Last Updated on September 21, 2017 by Andrew Culture
Synthesizers aren’t cheap. This is hardly news, we know. If you’re reading this website there’s a very good chance that you’ve spent a fair amount of your hard-earned cash on Synthesizers. Perhaps you’ve spent that cash when you didn’t really have enough money to justify it. We don’t judge; we’ve all been there.
Sometimes very cost-effective Synthesizers disrupt the market and put synth ownership within reach of even the most modest budget. I’m thinking of brands like Arturia and Bastl. We love simple synths because they get us sonically from point A to point B with the minimum of distractions.
But we also love complex synths. Synthesizers that have infinite possibilities. Complex devices that are full of sonic promise, like the MatrixBrute. For those of us who like to get really involved there is the holy grail of modular synths. If you have a generous amount of gear buying power then you can probably treat yourself to the ultimate no expense spared mega-synth, the Schmidt Eightvoice Analog Synthesizer.
But why only ‘probably’? Because the Schmidt Eightvoice Analog Synthesizer is made in small batches. If you can afford the €19,900 price tag then you need to get your order in quick, only 25 are being built. If you insist on all your synths being black, and hey, we dig that, then you’ll need to dig a bit deeper and shell out €20,900.
Why are people so excited about this uber-expensive beast? Let’s have a look at the specification:
Schmidt Eightvoice Analog Synthesizer – specification
- Eight-voice polyphonic, true analog synthesizer with digital control and preset memories
- Discrete sound generation circuitry (no integrated oscillator / filter circuits on one single chip)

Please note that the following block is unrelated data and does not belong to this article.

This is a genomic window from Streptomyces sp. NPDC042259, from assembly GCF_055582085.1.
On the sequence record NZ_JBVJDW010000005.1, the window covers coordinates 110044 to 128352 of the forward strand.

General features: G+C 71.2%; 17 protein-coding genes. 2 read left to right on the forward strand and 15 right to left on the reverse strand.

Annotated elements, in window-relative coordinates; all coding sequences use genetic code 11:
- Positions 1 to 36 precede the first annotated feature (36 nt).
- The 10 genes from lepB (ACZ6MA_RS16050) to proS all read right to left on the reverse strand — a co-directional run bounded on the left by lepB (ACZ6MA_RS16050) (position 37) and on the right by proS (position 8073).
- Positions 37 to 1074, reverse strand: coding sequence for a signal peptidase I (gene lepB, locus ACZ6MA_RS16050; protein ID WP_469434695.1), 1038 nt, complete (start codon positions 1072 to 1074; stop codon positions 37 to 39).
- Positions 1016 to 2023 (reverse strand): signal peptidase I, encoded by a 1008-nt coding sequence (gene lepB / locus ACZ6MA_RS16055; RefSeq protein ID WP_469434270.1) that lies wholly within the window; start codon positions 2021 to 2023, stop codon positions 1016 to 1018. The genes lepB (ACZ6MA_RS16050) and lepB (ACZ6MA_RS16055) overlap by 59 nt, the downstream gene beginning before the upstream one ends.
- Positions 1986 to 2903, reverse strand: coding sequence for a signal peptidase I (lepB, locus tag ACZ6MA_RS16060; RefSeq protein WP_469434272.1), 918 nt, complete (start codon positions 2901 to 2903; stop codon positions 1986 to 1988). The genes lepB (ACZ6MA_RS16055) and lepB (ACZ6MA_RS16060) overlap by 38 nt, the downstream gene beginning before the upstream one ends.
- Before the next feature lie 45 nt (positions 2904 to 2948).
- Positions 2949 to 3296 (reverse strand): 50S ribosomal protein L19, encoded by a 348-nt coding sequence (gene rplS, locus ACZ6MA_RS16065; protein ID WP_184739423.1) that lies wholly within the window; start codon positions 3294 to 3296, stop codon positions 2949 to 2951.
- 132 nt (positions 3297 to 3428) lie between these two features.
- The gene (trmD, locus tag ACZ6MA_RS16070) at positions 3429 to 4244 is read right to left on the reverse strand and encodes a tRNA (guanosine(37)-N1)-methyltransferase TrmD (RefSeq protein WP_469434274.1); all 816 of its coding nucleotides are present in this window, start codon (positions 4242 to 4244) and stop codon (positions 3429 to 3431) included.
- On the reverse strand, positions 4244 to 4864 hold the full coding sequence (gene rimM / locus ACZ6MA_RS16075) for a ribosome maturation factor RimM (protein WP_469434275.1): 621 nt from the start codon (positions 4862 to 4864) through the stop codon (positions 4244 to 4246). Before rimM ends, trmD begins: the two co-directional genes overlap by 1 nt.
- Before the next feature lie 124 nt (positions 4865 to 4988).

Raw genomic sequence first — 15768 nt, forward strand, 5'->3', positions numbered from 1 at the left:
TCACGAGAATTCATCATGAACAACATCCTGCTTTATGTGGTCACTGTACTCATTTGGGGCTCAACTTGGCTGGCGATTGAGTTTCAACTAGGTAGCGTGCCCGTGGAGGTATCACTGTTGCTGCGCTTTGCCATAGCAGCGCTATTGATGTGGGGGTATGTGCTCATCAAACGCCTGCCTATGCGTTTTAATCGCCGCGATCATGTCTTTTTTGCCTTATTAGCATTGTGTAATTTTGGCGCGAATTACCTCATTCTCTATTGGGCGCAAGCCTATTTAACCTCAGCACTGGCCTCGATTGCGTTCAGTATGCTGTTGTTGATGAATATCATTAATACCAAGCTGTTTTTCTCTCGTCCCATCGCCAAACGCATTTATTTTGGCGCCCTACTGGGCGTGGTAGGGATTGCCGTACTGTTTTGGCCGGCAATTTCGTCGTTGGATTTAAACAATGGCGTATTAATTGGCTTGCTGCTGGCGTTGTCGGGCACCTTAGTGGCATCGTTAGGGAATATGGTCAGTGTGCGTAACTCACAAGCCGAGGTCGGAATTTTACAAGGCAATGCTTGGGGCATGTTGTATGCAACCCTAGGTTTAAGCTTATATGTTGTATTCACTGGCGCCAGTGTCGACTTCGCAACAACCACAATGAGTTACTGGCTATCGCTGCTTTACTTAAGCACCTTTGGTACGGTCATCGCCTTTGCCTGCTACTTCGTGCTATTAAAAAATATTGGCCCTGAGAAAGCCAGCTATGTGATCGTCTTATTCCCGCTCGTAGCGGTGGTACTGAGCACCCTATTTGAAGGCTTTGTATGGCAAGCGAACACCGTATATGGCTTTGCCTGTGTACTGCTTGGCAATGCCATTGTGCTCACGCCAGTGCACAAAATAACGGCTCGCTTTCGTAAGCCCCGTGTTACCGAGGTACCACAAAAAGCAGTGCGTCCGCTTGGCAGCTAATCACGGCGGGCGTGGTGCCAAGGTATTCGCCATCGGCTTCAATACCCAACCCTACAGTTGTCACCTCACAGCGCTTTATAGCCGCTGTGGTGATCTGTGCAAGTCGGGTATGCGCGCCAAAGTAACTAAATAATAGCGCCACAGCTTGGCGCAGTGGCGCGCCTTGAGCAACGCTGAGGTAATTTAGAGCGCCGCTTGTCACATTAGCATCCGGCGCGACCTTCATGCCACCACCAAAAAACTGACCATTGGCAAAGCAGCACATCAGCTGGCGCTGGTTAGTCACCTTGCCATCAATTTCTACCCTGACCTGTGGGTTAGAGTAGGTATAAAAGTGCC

- Separate audio outputs for each voice, plus summing outputs and headphone out
- 1,028 single sound presets
- 256 multi sound presets
- 61 keys, semi-weighted, with velocity and aftertouch
- Sophisticated glide/portamento capabilities
- Several realtime modifiers fully programmable per preset (modwheel, stick controller, keyboard-aftertouch, four foot switches, four expression pedals)
- Complete MIDI implementation, MIDI via USB port and DIN sockets
- All sound programming functions with dedicated front panel controls and switches
precise information on parameter names and current values via large LC-display
- Multi-color LEDs
- Control panel with adjustable angle
- Internal universal power supply
- Flightcase included
Schmidt Eightvoice Analog Synthesizer – in their own words
Rather than trying and explain ourselves why the Eightvoice is built in such small batches we’ll defer to the Schmidt-Synthesizer Product Manager Axel Fischer,
“Last year we assumed that the second batch would also be the last. The Schmidt Eightvoice Analog Synthesizer’s sound engine electronics are mainly of ‘old school’ stock, with through-hole mounting technology, and pricing for those components have been rising steadily for years. Yet since the second batch of 25 units — ultimately, we ordered some extra components, so there were actually 27 — sold out within 14 months, those component prices are acceptable. So since the Schmidt Eightvoice Analog Synthesizer still enjoys serious support, we’re happy to announce that additional units of this wonderful instrument will be available in 2018. At the moment, we’re still finishing fulfilling orders for the second batch, but orders for the third batch can be placed as of now.”
What does the Schmidt Eightvoice Analog Synthesizer actually sound like?